Review: THE KARATE KID (2010) | Casey's Movie Mania | Movie Reviews, Features & Others

Sunday, 11 July 2010

Review: THE KARATE KID (2010)



RATING: 2.5/5

At the first glance, a remake of the original THE KARATE KID (1984) is wholly unnecessary but you can't blame of Hollywood for lacking of fresh ideas nowadays. But surprisingly, this 2010 remake manages to hold on its own. Not only that, it's also a decidedly faithful remake with a few minor differences aside (the teen characters have now reduced to preteens and the setting has been changed from California to Beijing). The rest is more of the same: a formulaic underdog story that director Harald Zwart and screenwriter Christopher Murphy and Robert Mark Kamen follows closely to the genre convention without bringing anything new to the table. The result is thankfully decent enough, except that the movie is unbelievably overlong (which is clocking at 140 minutes!).




Preteen Dre Parker (Jaden Smith) moves from Detroit to Beijing, China with his mother (Taraji P. Henson) after she lands a new job. Not surprisingly, he feels awkward and unhappy in his new surrounding especially facing a whole different culture that he have tough time trying to adapt properly. Things get worse when he ends up being bullied and beaten up by a mean-looking Chinese kid named Cheng (Wang Zhenwei) in the public park after making a big mistake of picking on the sweet, violin-playing classmate Meiying (Han Wenwen). Since then, Dre grows scared as Cheng and his fellow classmates like to bully him each time they crosses path. But this is not until Dre finally seeks help from his apartment building's janitor, Mr. Han (Jackie Chan) to teach him how to self-defense. Mr. Han, a lonely guy with a dark past who doesn't speaks much, is reluctant at first but subsequently agrees to do so, shortly after he make a promise with Cheng's ruthless karate teacher, Master Li (Yu Rongguang) for an upcoming tournament that will have Dre squaring off against Cheng. At the beginning, Dre have tough time trying to adapt with the way of Mr. Han's strict learning skill but gradually understands the motive behind it and also unexpectedly forms a solid friendship with him as well.

Despite all the enormous predictability, the movie is largely saved from a line of better-than-average cast. Jaden Smith is no doubt a superstar-in-the-making. Although he is still a preteen, he is both absorbing and sympathetic as Dre Parker who has the same attitude and charisma the way his famous father, Will Smith has. Jackie Chan, on the other hand, is a surprise revelation. He's never known as an actor with dramatic chops, not at least in the Hollywood he's been working here since RUSH HOUR (1998), but he manages to pull off an engaging performance as a man with a wisdom full of grace, simplicity and authority. This is no doubt his most matured screen turn he ever had in his longtime career. While he is reduced to a more supporting part who doesn't really fights a lot as one might have hoped for, at least there is a memorable highlight where he is first squaring off against a bunch of bullies lead by Cheng with his graceful kungfu skills without punching any of them. The rest of the supporting actors are equally credible, even for what would have been a thankless role for Taraji P. Henson as Dre's overly-concerned mother.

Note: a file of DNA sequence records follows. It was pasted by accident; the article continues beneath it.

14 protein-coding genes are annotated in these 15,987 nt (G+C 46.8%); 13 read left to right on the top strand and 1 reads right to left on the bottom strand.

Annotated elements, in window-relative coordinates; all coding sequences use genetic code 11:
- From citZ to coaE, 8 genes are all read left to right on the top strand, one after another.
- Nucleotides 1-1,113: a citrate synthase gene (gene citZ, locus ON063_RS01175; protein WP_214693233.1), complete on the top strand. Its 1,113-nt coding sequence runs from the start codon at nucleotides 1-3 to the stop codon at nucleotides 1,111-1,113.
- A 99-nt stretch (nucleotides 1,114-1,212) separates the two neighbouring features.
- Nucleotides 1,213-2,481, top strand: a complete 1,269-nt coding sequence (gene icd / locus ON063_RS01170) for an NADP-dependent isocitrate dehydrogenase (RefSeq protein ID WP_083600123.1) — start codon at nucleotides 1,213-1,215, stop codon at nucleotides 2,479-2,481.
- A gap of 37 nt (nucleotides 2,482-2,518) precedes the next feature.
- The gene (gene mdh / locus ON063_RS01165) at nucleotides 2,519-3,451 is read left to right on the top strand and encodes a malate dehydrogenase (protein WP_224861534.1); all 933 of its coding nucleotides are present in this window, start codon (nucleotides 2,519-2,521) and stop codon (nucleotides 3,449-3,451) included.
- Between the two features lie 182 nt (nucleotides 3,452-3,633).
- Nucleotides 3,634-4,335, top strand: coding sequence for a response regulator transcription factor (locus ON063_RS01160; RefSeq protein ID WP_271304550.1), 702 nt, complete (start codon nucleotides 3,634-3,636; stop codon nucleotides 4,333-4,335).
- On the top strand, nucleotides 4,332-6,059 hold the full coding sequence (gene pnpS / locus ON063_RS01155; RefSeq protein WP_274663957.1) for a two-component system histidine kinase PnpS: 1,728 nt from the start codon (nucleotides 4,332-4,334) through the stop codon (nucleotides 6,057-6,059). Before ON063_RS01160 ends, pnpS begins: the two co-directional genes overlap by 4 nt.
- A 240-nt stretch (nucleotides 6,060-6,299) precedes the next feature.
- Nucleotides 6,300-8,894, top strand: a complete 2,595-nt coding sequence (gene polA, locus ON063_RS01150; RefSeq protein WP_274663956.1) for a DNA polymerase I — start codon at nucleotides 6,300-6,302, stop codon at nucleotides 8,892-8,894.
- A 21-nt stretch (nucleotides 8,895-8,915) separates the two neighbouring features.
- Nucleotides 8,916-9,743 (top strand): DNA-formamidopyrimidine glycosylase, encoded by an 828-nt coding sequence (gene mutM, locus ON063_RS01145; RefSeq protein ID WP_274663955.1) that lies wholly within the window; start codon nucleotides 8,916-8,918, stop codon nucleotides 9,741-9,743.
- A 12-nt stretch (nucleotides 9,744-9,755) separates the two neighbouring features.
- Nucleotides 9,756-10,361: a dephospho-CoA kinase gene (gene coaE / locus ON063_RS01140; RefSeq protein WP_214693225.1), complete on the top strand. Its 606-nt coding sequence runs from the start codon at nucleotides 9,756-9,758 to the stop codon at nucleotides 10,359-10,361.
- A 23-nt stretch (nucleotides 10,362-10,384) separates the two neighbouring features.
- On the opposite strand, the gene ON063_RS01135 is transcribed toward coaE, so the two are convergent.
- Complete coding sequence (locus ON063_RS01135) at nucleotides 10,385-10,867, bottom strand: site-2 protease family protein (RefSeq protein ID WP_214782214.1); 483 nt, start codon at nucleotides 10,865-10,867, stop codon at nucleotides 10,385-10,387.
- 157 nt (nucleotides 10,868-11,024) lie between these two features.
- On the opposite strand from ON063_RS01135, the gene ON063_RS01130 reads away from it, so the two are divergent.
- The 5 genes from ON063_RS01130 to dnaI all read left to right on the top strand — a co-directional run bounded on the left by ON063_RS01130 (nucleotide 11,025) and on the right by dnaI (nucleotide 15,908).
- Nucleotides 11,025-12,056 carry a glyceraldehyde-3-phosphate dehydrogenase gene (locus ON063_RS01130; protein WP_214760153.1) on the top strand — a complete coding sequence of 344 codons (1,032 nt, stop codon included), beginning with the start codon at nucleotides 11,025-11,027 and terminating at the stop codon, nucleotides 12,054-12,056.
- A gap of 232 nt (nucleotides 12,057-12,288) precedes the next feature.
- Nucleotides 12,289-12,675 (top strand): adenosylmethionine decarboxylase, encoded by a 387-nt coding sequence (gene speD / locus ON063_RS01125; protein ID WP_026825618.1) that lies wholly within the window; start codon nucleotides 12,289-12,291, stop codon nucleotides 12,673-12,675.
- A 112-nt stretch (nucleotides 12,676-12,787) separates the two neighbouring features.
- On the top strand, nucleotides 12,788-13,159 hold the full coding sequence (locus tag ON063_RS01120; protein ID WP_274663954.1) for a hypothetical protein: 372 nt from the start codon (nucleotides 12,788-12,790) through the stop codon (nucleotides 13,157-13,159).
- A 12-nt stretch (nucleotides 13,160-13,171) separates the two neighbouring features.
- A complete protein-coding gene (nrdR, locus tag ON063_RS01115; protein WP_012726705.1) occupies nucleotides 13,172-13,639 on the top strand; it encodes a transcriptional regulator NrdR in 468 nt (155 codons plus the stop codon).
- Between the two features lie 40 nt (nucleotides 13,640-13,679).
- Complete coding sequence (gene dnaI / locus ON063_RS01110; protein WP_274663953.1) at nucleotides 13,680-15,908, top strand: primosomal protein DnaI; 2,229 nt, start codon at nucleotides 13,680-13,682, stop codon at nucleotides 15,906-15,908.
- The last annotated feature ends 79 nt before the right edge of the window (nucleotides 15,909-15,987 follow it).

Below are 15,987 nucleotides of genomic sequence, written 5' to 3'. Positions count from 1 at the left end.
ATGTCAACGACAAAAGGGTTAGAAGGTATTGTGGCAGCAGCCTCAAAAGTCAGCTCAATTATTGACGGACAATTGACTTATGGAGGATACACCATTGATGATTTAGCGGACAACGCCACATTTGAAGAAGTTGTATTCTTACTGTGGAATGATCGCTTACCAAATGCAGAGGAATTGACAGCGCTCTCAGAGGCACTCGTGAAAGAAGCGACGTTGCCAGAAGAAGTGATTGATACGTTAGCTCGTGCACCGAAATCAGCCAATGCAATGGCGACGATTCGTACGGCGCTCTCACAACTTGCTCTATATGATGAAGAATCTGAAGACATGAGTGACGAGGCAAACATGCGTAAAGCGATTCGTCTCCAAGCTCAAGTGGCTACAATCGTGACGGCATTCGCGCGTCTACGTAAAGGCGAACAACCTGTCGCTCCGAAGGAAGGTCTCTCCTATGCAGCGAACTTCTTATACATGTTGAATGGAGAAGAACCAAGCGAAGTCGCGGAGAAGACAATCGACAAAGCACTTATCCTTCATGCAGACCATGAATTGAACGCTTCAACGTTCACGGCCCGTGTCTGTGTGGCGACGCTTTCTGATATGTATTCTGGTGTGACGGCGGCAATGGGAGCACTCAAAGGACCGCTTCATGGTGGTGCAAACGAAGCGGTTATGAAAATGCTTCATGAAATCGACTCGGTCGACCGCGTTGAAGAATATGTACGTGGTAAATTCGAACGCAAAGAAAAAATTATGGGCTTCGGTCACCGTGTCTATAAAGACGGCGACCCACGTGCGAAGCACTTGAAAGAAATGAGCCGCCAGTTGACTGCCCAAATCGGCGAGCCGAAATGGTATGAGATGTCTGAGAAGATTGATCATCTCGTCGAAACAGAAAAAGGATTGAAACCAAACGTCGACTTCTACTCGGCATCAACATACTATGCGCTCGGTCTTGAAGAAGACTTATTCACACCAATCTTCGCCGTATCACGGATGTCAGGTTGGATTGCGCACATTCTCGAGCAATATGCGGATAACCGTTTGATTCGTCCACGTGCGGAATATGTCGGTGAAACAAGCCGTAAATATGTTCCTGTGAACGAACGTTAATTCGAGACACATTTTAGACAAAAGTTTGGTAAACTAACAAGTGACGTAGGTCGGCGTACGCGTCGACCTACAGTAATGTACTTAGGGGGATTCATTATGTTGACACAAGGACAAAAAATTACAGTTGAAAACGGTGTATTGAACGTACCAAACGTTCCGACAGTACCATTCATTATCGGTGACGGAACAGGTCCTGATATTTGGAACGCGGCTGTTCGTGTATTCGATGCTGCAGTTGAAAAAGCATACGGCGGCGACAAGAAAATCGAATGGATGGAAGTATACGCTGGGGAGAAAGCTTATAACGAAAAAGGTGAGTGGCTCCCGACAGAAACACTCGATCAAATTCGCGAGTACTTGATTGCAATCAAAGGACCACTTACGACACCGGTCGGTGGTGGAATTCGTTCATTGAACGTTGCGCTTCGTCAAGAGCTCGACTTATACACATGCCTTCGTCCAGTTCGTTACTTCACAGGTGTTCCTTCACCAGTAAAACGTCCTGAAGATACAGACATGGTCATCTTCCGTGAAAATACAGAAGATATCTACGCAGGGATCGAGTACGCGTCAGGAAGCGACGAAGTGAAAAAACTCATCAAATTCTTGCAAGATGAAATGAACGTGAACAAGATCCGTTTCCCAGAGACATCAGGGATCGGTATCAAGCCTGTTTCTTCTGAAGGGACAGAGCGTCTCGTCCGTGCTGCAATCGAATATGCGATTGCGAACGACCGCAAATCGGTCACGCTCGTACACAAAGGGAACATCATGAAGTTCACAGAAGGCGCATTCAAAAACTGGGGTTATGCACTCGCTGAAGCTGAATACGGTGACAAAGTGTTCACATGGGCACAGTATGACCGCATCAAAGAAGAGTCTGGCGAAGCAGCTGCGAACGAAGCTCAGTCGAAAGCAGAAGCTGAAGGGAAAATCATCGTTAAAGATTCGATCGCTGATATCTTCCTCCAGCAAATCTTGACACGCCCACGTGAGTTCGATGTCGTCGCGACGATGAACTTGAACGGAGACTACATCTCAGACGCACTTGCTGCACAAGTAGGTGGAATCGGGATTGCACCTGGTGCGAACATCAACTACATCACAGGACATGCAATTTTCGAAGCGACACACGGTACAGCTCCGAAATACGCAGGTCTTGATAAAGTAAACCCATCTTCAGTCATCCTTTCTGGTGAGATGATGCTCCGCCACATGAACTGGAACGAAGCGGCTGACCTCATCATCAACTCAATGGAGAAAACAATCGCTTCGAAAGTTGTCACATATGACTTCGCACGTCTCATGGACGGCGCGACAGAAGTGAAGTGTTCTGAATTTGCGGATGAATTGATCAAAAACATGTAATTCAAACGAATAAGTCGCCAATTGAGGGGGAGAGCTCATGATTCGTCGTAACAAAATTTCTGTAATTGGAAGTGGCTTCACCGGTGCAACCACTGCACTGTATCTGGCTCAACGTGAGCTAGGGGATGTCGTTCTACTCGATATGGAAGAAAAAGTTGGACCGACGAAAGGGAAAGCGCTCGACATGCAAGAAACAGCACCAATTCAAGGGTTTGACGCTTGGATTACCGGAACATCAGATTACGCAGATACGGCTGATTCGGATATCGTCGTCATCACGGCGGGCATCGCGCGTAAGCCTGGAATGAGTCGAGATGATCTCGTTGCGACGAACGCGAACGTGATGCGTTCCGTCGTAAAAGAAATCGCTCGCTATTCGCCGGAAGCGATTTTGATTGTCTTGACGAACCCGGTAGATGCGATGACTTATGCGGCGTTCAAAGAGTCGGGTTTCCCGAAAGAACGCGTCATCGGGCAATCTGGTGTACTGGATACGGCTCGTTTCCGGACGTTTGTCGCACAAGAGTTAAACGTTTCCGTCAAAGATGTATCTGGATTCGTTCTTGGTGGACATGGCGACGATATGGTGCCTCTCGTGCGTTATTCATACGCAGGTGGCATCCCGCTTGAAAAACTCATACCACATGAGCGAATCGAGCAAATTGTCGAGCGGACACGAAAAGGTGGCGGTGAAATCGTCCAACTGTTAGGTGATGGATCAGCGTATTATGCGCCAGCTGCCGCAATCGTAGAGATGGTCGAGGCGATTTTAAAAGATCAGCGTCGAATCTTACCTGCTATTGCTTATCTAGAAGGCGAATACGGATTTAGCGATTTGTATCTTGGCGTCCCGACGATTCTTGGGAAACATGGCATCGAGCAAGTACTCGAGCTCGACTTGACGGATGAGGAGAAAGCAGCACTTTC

The other good thing about this movie, is cinematographer Roger Pratt and director Harald Zwart's keen attention to detail of day-to-day life in China. Unlike most Hollywood movies which always showcased China as skeletal as possible, they manage to capture the true essence of what China really looks and feels like -- ranging from the exotic to the commonplace of the community.

As decent as the movie manages to pull off handsomely, it's still a highly-flawed entertainment that Harald Zwart could have take notice. An unnecessarily overlong subplot involving a puppy love between Dre and Meiying takes too much time to develop the whole scenario, while it remains skeptical of the filmmakers' odd choice to name this movie as THE KARATE KID whereas the main premise doesn't focus on karate, but instead as kungfu (back then, the movie is actually called as THE KUNGFU KID before the studio finally settled for the brand name). Another glaring problem is the casting of Jaden Smith himself. Though as good as he is in the acting department, one might feel odd of thinking a street-smart kid like him doesn't qualify enough to be a underdog. Perhaps he is too cute or a little too confident for such role, but that's just minor nitpicking. Lastly, the would-be engaging finale in the tournament where Dre is squaring off a bunch of opponents before finally settling down against Cheng, isn't as exciting as one might hoped for. Surprisingly, the finale is more like an afterthought and this is where the filmmakers should have put more effort.








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